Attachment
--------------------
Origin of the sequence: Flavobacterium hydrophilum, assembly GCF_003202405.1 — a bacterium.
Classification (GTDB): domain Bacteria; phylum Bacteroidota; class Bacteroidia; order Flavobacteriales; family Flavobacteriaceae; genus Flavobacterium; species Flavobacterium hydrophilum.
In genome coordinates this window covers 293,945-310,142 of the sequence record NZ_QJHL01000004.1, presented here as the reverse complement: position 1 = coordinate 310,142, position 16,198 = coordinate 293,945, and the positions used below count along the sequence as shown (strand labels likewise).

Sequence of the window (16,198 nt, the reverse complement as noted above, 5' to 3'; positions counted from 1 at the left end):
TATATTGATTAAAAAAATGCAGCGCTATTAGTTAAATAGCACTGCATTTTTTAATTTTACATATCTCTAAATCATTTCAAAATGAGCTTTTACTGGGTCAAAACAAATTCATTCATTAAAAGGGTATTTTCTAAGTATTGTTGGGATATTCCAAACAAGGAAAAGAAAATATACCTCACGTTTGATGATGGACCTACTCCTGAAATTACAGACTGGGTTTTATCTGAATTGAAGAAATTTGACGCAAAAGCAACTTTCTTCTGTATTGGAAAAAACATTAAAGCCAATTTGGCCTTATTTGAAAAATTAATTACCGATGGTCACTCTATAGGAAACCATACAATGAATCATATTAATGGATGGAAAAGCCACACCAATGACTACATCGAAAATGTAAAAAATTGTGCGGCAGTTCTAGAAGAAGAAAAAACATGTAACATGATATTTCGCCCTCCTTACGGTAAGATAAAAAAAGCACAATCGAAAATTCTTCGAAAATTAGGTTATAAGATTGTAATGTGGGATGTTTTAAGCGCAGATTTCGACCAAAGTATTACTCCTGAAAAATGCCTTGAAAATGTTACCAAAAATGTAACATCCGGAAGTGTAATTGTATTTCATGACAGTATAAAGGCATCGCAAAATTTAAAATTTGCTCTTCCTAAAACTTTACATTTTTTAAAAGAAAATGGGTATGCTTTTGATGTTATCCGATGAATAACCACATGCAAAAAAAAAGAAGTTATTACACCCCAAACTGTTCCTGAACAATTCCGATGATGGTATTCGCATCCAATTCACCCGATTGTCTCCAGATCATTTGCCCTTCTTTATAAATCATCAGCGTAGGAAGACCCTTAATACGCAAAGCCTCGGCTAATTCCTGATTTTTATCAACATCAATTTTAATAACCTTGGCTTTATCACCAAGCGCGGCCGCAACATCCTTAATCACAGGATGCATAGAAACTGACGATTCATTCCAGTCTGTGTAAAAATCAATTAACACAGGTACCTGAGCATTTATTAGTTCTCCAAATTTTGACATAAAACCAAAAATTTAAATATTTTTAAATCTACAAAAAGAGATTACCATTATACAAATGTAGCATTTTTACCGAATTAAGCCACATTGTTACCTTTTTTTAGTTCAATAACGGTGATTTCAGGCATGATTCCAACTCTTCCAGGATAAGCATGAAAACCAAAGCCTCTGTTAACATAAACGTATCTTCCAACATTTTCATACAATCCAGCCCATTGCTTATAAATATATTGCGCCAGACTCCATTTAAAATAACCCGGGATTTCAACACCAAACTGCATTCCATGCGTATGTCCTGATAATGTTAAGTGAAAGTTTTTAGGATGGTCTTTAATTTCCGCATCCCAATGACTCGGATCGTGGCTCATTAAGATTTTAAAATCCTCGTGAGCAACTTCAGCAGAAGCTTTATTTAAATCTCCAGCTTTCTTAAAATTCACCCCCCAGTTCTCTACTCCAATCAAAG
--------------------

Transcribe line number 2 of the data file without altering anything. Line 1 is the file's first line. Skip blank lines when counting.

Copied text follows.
Classification (GTDB): domain Bacteria; phylum Bacteroidota; class Bacteroidia; order Flavobacteriales; family Flavobacteriaceae; genus Flavobacterium; species Flavobacterium hydrophilum.